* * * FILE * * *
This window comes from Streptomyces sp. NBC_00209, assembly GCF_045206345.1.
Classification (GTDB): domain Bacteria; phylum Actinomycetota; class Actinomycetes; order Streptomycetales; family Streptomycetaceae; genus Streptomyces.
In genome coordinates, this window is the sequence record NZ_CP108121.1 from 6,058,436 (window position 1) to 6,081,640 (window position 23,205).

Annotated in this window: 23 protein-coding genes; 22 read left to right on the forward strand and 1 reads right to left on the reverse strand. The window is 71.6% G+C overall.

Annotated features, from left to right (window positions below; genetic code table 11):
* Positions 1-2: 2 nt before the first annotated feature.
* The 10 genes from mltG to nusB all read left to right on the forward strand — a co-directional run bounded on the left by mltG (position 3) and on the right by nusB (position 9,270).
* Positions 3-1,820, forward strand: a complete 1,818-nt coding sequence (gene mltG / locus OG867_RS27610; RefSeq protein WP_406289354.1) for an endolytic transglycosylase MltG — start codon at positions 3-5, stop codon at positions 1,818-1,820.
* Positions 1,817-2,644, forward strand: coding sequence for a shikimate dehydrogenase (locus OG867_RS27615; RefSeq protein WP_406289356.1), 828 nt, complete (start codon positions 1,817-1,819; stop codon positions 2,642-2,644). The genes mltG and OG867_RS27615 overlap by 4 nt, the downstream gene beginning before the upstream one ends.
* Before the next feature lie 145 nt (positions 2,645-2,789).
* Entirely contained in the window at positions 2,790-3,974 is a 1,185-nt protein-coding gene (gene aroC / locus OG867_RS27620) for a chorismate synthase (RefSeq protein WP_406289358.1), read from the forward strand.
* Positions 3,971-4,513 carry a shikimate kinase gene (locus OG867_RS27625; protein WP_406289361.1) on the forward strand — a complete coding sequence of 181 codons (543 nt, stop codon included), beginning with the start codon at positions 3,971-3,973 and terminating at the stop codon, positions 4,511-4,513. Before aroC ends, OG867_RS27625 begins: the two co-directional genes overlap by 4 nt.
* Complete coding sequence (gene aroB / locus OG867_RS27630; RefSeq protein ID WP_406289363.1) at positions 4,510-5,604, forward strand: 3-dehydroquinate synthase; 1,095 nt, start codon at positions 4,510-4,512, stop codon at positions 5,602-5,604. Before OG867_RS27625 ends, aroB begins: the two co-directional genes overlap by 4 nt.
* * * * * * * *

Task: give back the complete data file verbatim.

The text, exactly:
This window comes from Streptomyces sp. NBC_00209, assembly GCF_045206345.1.
Classification (GTDB): domain Bacteria; phylum Actinomycetota; class Actinomycetes; order Streptomycetales; family Streptomycetaceae; genus Streptomyces.
In genome coordinates, this window is the sequence record NZ_CP108121.1 from 6,058,436 (window position 1) to 6,081,640 (window position 23,205).

Annotated in this window: 23 protein-coding genes; 22 read left to right on the forward strand and 1 reads right to left on the reverse strand. The window is 71.6% G+C overall.

Annotated features, from left to right (window positions below; genetic code table 11):
* Positions 1-2: 2 nt before the first annotated feature.
* The 10 genes from mltG to nusB all read left to right on the forward strand — a co-directional run bounded on the left by mltG (position 3) and on the right by nusB (position 9,270).
* Positions 3-1,820, forward strand: a complete 1,818-nt coding sequence (gene mltG / locus OG867_RS27610; RefSeq protein WP_406289354.1) for an endolytic transglycosylase MltG — start codon at positions 3-5, stop codon at positions 1,818-1,820.
* Positions 1,817-2,644, forward strand: coding sequence for a shikimate dehydrogenase (locus OG867_RS27615; RefSeq protein WP_406289356.1), 828 nt, complete (start codon positions 1,817-1,819; stop codon positions 2,642-2,644). The genes mltG and OG867_RS27615 overlap by 4 nt, the downstream gene beginning before the upstream one ends.
* Before the next feature lie 145 nt (positions 2,645-2,789).
* Entirely contained in the window at positions 2,790-3,974 is a 1,185-nt protein-coding gene (gene aroC / locus OG867_RS27620) for a chorismate synthase (RefSeq protein WP_406289358.1), read from the forward strand.
* Positions 3,971-4,513 carry a shikimate kinase gene (locus OG867_RS27625; protein WP_406289361.1) on the forward strand — a complete coding sequence of 181 codons (543 nt, stop codon included), beginning with the start codon at positions 3,971-3,973 and terminating at the stop codon, positions 4,511-4,513. Before aroC ends, OG867_RS27625 begins: the two co-directional genes overlap by 4 nt.
* Complete coding sequence (gene aroB / locus OG867_RS27630; RefSeq protein ID WP_406289363.1) at positions 4,510-5,604, forward strand: 3-dehydroquinate synthase; 1,095 nt, start codon at positions 4,510-4,512, stop codon at positions 5,602-5,604. Before OG867_RS27625 ends, aroB begins: the two co-directional genes overlap by 4 nt.